Neuromuscular Disorders 01/2014; · 3.46 Impact Factor
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    ABSTRACT: Congenital myopathies are a clinically and genetically heterogeneous group of disorders characterized by early onset hypotonia, weakness and characteristic, but not pathognomonic, structural abnormalities in muscle fibres. The clinical features overlap with muscular dystrophies, myofibrillar myopathies, neurogenic conditions and congenital myasthenic syndromes. We describe a case of cap myopathy with myasthenic features due to a mutation in the TPM2 gene that responded to anti-cholinesterase therapy. We also review other published cases of congenital myopathies with neuromuscular transmission abnormalities. This report expands the spectrum of congenital myopathies with secondary neuromuscular transmission defects. The recognition of these cases is important since these conditions can benefit from treatment with drugs enhancing neuromuscular transmission.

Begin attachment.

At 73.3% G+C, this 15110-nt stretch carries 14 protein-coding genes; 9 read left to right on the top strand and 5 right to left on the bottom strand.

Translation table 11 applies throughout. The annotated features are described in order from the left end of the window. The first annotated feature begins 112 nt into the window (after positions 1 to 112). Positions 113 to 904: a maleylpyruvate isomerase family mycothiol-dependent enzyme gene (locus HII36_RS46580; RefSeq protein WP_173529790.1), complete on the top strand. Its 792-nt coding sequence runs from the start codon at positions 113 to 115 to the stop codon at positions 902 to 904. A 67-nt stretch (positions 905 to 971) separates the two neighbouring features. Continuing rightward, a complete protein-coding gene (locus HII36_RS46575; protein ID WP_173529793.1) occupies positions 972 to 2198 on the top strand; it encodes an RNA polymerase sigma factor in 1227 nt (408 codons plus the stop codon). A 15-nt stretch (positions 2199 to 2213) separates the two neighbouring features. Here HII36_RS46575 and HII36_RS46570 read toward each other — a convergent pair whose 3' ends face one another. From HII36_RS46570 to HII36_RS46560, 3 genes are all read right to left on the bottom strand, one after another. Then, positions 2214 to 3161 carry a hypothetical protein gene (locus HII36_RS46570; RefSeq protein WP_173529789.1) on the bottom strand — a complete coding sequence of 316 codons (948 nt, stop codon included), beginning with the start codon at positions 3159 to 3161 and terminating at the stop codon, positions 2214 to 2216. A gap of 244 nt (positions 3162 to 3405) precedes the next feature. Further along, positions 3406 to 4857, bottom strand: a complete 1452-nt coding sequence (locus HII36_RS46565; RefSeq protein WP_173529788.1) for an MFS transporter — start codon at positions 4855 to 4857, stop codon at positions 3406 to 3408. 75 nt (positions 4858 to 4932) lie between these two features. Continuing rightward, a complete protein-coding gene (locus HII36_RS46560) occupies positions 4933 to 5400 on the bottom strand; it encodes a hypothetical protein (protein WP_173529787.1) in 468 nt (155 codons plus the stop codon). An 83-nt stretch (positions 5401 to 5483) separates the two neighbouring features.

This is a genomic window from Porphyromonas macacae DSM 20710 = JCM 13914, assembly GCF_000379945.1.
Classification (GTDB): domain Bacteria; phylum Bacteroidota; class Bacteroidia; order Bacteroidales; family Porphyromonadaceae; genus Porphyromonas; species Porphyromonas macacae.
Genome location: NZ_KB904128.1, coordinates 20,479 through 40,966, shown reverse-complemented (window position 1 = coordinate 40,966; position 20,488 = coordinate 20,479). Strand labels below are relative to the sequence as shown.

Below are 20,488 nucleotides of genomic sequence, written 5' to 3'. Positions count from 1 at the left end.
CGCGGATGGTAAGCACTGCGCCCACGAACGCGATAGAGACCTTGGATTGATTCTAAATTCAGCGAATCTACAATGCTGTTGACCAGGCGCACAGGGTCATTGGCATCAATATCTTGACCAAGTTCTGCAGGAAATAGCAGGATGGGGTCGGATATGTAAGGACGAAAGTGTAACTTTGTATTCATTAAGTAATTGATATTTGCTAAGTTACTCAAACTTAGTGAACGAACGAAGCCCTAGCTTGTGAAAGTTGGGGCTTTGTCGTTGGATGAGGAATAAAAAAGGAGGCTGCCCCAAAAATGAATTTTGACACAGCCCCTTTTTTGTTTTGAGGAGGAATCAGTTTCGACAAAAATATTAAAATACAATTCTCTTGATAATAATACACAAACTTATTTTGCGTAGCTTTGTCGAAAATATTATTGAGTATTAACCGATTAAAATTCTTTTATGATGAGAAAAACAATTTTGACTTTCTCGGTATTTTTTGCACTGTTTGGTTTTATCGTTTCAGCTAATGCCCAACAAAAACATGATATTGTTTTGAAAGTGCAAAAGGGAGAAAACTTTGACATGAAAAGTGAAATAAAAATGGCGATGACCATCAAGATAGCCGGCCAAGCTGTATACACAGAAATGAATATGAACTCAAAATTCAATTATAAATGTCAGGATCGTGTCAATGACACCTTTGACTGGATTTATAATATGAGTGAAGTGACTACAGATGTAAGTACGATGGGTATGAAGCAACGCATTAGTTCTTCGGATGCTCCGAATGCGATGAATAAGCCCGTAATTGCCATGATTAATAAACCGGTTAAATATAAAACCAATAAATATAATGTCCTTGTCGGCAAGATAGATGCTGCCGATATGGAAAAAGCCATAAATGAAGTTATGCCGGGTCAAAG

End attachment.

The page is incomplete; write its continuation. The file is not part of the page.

Neuromuscular Disorders 01/2014; · 3.46 Impact Factor
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    ABSTRACT: McArdle disease is due to an absence of the enzyme muscle glycogen phosphorylase and results in significant physical impairment in humans. We hypothesised that sodium valproate, an HDAC inhibitor, might have the ability to up-regulate the enzyme. We treated McArdle sheep with sodium valproate given enterically at 20-60mg/kg body wt. Compared with untreated control animals, there was increased expression of phosphorylase in muscle fibres. The response was dose dependent and reached a maximum 2 hours after the application and increased with repeated applications. Improvement in mobility could not be demonstrated. These findings suggest that sodium valproate is a potential therapeutic treatment for McArdle disease.
    Neuromuscular Disorders 01/2014; · 3.46 Impact Factor